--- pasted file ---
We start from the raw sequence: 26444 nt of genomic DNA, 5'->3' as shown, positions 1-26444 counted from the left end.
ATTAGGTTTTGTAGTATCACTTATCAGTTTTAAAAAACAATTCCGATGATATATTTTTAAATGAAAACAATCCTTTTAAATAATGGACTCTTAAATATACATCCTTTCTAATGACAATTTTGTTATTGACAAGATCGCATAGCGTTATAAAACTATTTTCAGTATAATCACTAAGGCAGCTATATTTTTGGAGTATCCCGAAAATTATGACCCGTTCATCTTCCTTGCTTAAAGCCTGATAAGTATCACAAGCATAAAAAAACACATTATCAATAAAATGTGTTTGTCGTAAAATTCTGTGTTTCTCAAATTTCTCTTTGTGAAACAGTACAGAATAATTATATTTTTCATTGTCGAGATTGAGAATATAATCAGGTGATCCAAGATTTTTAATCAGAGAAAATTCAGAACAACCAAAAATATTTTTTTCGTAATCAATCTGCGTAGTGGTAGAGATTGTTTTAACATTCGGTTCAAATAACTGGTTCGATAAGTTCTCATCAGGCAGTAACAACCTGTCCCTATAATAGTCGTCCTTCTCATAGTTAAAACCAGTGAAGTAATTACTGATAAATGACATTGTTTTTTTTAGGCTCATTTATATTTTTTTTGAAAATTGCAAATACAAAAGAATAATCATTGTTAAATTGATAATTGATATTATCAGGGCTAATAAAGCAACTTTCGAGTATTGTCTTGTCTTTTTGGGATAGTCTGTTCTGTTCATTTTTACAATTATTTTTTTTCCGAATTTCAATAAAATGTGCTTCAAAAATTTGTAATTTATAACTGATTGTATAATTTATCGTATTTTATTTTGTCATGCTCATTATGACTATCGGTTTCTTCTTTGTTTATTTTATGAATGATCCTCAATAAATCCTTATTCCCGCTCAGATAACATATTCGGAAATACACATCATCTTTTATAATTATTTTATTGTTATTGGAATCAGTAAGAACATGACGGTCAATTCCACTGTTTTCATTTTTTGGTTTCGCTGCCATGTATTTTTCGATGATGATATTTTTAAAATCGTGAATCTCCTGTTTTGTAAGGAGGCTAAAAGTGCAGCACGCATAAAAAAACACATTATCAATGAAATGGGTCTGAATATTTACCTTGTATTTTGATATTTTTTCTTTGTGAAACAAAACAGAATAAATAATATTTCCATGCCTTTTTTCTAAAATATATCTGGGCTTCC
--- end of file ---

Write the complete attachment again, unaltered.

We start from the raw sequence: 26444 nt of genomic DNA, 5'->3' as shown, positions 1-26444 counted from the left end.
ATTAGGTTTTGTAGTATCACTTATCAGTTTTAAAAAACAATTCCGATGATATATTTTTAAATGAAAACAATCCTTTTAAATAATGGACTCTTAAATATACATCCTTTCTAATGACAATTTTGTTATTGACAAGATCGCATAGCGTTATAAAACTATTTTCAGTATAATCACTAAGGCAGCTATATTTTTGGAGTATCCCGAAAATTATGACCCGTTCATCTTCCTTGCTTAAAGCCTGATAAGTATCACAAGCATAAAAAAACACATTATCAATAAAATGTGTTTGTCGTAAAATTCTGTGTTTCTCAAATTTCTCTTTGTGAAACAGTACAGAATAATTATATTTTTCATTGTCGAGATTGAGAATATAATCAGGTGATCCAAGATTTTTAATCAGAGAAAATTCAGAACAACCAAAAATATTTTTTTCGTAATCAATCTGCGTAGTGGTAGAGATTGTTTTAACATTCGGTTCAAATAACTGGTTCGATAAGTTCTCATCAGGCAGTAACAACCTGTCCCTATAATAGTCGTCCTTCTCATAGTTAAAACCAGTGAAGTAATTACTGATAAATGACATTGTTTTTTTTAGGCTCATTTATATTTTTTTTGAAAATTGCAAATACAAAAGAATAATCATTGTTAAATTGATAATTGATATTATCAGGGCTAATAAAGCAACTTTCGAGTATTGTCTTGTCTTTTTGGGATAGTCTGTTCTGTTCATTTTTACAATTATTTTTTTTCCGAATTTCAATAAAATGTGCTTCAAAAATTTGTAATTTATAACTGATTGTATAATTTATCGTATTTTATTTTGTCATGCTCATTATGACTATCGGTTTCTTCTTTGTTTATTTTATGAATGATCCTCAATAAATCCTTATTCCCGCTCAGATAACATATTCGGAAATACACATCATCTTTTATAATTATTTTATTGTTATTGGAATCAGTAAGAACATGACGGTCAATTCCACTGTTTTCATTTTTTGGTTTCGCTGCCATGTATTTTTCGATGATGATATTTTTAAAATCGTGAATCTCCTGTTTTGTAAGGAGGCTAAAAGTGCAGCACGCATAAAAAAACACATTATCAATGAAATGGGTCTGAATATTTACCTTGTATTTTGATATTTTTTCTTTGTGAAACAAAACAGAATAAATAATATTTCCATGCCTTTTTTCTAAAATATATCTGGGCTTCC